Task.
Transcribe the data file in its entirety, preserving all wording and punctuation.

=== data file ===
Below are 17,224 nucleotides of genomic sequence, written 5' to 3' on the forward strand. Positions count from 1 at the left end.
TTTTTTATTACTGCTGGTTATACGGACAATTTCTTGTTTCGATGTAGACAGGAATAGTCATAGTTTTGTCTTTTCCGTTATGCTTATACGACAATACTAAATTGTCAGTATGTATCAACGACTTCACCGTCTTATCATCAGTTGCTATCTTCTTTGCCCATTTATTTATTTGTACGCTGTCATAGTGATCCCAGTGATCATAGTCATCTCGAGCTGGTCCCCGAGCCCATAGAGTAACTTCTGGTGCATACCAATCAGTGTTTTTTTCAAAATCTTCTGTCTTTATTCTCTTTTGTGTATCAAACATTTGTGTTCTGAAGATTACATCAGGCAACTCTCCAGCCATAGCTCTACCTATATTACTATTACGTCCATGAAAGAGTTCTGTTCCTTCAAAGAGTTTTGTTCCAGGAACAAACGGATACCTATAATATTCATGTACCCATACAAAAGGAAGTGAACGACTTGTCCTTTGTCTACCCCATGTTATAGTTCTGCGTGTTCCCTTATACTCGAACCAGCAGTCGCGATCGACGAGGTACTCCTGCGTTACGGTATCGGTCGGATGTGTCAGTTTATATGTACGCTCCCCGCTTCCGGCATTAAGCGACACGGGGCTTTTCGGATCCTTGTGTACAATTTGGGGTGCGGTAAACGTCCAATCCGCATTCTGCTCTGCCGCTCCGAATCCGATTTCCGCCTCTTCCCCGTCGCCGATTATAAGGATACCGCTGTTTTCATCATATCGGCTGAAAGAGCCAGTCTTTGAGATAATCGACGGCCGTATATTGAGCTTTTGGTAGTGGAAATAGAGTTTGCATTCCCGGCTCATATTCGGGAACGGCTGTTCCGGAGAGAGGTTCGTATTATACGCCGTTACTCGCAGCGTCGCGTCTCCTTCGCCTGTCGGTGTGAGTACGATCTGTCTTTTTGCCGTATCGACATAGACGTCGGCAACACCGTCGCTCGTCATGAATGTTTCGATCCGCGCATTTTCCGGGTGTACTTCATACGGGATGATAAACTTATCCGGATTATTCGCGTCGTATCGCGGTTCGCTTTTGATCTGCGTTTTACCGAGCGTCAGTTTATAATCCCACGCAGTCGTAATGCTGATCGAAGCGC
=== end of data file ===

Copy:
Below are 17,224 nucleotides of genomic sequence, written 5' to 3' on the forward strand. Positions count from 1 at the left end.
TTTTTTATTACTGCTGGTTATACGGACAATTTCTTGTTTCGATGTAGACAGGAATAGTCATAGTTTTGTCTTTTCCGTTATGCTTATACGACAATACTAAATTGTCAGTATGTATCAACGACTTCACCGTCTTATCATCAGTTGCTATCTTCTTTGCCCATTTATTTATTTGTACGCTGTCATAGTGATCCCAGTGATCATAGTCATCTCGAGCTGGTCCCCGAGCCCATAGAGTAACTTCTGGTGCATACCAATCAGTGTTTTTTTCAAAATCTTCTGTCTTTATTCTCTTTTGTGTATCAAACATTTGTGTTCTGAAGATTACATCAGGCAACTCTCCAGCCATAGCTCTACCTATATTACTATTACGTCCATGAAAGAGTTCTGTTCCTTCAAAGAGTTTTGTTCCAGGAACAAACGGATACCTATAATATTCATGTACCCATACAAAAGGAAGTGAACGACTTGTCCTTTGTCTACCCCATGTTATAGTTCTGCGTGTTCCCTTATACTCGAACCAGCAGTCGCGATCGACGAGGTACTCCTGCGTTACGGTATCGGTCGGATGTGTCAGTTTATATGTACGCTCCCCGCTTCCGGCATTAAGCGACACGGGGCTTTTCGGATCCTTGTGTACAATTTGGGGTGCGGTAAACGTCCAATCCGCATTCTGCTCTGCCGCTCCGAATCCGATTTCCGCCTCTTCCCCGTCGCCGATTATAAGGATACCGCTGTTTTCATCATATCGGCTGAAAGAGCCAGTCTTTGAGATAATCGACGGCCGTATATTGAGCTTTTGGTAGTGGAAATAGAGTTTGCATTCCCGGCTCATATTCGGGAACGGCTGTTCCGGAGAGAGGTTCGTATTATACGCCGTTACTCGCAGCGTCGCGTCTCCTTCGCCTGTCGGTGTGAGTACGATCTGTCTTTTTGCCGTATCGACATAGACGTCGGCAACACCGTCGCTCGTCATGAATGTTTCGATCCGCGCATTTTCCGGGTGTACTTCATACGGGATGATAAACTTATCCGGATTATTCGCGTCGTATCGCGGTTCGCTTTTGATCTGCGTTTTACCGAGCGTCAGTTTATAATCCCACGCAGTCGTAATGCTGATCGAAGCGC